This preliminary study is of great concern as it shows a lot of the feather and down filling sold into the market place that we tested was not fit for purpose from a public health perspective - Dr. Bruce Mitchell CEO airmid healthgroup
Dublin, Ireland (PRWEB) March 01, 2016
Fifteen feather and down pillows purchased from prominent e-commerce companies were analysed at airmid healthgroup’s feather and down laboratory in Dublin. High levels of bacteria and fungi were found in the filling of thirteen of the pillows. Further testing led to the presumptive identification of Clostridia in nine pillows, Salmonella in five and Faecal streptococci in one of these pillows. Salmonella and Clostridia can come from human and animal faeces and are common culprits of food poisoning. Faecal streptococci can also cause food poisoning as well as ear and urinary tract infections. Only two of the fifteen pillows tested were found to have safe levels of all tested contaminants.
People with asthma or allergies were advised in the past to avoid feather products. This was more often related to the concept that the patient’s allergy was mite-related, rather than components of the feather ‘bloom’ itself. Feather bloom, associated with unrefined feathers, consists of duck serum proteins including IgG, feather mites and their faeces, all of which are potentially allergenic. Six of a subset of ten of the pillows tested by airmid healthgroup were found to contain up to 1 milligram of duck IgG per gram of pillow filling, which is above the safe level for people with asthma and other allergies.
“This preliminary study is of great concern as it shows a lot of the feather and down filling sold into the market place that we tested was not fit for purpose from a public health perspective,” says Dr Bruce Mitchell, airmid healthgroups’s CEO and Chairman.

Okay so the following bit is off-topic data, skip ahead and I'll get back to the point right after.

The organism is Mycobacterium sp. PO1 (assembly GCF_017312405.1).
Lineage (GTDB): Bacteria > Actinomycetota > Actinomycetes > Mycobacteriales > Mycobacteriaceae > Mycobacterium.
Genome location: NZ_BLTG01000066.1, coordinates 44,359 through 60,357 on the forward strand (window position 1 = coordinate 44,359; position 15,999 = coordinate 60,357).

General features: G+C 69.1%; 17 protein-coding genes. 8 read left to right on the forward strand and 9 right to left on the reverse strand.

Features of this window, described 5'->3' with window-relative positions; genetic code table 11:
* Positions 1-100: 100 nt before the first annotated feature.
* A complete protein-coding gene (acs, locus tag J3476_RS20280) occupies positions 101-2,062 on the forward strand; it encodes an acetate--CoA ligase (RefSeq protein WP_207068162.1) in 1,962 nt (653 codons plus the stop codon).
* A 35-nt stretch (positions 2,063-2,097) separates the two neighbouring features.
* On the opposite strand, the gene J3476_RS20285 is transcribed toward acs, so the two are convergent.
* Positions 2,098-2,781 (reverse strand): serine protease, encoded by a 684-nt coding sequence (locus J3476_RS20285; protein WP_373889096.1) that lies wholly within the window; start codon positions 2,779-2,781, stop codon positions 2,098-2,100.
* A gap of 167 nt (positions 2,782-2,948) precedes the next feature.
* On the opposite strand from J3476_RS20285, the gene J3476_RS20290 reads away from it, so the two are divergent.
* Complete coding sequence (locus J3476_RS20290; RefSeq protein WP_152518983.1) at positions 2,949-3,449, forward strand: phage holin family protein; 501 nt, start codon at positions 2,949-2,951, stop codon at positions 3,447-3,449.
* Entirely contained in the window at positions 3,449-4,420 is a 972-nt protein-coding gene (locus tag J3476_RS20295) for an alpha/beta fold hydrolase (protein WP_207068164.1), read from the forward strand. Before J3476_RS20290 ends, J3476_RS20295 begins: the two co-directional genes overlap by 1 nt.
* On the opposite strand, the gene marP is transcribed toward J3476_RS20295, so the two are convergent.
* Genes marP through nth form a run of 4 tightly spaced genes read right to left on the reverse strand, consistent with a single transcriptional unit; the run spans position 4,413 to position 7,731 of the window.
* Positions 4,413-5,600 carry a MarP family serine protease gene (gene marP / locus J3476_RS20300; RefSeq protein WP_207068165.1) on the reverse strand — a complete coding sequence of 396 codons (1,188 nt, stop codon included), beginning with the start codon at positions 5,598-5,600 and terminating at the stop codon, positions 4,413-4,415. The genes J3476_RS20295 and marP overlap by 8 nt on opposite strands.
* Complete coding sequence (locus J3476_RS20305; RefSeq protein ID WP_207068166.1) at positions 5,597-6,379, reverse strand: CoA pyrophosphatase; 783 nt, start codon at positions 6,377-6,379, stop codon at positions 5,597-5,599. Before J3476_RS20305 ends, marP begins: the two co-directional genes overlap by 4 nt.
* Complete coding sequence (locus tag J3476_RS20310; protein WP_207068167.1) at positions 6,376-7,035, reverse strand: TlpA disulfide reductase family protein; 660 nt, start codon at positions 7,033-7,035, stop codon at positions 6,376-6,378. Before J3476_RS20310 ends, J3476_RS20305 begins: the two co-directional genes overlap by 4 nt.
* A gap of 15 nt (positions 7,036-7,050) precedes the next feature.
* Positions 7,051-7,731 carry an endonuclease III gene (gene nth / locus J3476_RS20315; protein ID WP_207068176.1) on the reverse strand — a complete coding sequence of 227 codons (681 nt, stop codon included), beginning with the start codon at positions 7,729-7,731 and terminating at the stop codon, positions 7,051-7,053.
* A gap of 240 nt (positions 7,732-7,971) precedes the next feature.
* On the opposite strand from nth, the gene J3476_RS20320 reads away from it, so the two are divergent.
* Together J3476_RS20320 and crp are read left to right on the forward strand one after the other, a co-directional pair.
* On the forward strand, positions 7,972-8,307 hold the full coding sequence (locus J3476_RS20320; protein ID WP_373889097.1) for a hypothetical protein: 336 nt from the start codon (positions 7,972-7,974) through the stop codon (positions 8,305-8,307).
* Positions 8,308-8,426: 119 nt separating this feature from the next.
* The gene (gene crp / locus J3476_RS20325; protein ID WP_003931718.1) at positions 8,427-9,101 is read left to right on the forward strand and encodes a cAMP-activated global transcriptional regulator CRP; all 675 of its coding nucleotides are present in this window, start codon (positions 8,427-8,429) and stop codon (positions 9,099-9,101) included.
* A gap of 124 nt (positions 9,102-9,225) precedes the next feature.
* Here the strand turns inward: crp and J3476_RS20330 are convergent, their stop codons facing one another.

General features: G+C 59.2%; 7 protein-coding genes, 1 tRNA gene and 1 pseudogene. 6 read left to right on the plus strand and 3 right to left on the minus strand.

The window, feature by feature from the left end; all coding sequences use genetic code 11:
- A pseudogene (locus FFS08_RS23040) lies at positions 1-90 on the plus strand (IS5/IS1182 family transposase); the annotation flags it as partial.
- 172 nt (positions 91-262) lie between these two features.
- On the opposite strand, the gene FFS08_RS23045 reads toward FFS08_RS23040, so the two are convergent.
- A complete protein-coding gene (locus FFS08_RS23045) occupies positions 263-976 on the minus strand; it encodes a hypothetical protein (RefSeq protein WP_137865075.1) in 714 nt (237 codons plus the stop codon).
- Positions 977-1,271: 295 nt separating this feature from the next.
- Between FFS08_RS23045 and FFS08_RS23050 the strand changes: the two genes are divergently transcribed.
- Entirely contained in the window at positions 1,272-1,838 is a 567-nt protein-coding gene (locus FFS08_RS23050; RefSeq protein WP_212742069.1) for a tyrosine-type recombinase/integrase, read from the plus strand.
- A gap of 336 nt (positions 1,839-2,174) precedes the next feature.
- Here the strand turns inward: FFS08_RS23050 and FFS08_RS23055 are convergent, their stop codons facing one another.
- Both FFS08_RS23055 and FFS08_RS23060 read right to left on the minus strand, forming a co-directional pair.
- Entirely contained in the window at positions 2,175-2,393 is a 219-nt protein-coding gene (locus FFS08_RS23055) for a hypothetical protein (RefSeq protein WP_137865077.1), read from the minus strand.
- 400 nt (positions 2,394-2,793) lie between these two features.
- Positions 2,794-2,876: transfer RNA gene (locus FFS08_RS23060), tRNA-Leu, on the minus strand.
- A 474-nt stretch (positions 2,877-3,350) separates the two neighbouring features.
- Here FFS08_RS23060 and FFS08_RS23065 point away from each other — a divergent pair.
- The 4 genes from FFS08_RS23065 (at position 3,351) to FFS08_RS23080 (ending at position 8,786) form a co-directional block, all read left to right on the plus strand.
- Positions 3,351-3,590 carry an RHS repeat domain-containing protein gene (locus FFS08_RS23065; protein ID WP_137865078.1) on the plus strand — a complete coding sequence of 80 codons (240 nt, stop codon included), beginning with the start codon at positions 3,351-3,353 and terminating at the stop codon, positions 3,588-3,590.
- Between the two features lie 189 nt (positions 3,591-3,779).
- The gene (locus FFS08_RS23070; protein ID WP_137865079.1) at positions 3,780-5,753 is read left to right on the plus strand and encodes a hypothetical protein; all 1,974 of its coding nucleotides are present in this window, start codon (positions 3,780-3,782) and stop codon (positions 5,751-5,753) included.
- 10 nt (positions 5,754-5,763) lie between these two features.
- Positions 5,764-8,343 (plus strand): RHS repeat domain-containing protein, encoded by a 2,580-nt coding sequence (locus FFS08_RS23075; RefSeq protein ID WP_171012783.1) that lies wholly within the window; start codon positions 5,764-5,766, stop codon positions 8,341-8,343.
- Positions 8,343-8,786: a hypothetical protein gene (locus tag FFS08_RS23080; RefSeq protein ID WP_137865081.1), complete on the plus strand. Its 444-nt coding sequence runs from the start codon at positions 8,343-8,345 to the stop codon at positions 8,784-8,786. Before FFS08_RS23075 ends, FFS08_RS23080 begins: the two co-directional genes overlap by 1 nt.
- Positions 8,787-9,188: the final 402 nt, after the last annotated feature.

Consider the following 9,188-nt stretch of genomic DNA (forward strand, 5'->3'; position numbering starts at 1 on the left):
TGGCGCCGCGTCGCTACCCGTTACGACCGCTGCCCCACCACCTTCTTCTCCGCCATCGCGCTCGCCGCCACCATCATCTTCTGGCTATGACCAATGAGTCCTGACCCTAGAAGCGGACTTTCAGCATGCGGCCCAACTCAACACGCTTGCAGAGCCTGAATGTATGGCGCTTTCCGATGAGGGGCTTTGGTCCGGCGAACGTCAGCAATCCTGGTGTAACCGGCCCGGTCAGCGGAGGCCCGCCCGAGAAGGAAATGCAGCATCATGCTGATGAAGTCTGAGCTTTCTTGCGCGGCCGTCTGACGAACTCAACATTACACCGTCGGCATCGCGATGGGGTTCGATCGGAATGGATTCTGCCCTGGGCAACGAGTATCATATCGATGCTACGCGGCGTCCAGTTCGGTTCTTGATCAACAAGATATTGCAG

While a minority of feather and down processors use state-of-the art washing procedures, many do not. A more stringent regulatory system is required for testing the outcomes of feather and down processing. Current standards and test methods do not take into account modern technology and rely on procedures that have poor sensitivity and specificity.
The findings may encourage the consumer to rethink their expensive feather and down bedding. While the consumer may assume that the more luxurious items are the best, the results of the current study suggest that this is not necessarily the case. airmid healthgroup advises that a new father and down safety standard is needed. This new standard should communicate to the purchaser that the feather and down in their product has been processed and is guaranteed not to contain unwanted and harmful contaminants.
See http://www.airmidhealthgroup.com or call Graeme Tarbox on +353-1-6336820 gtarbox(at)airmidhealthgroup(dot)com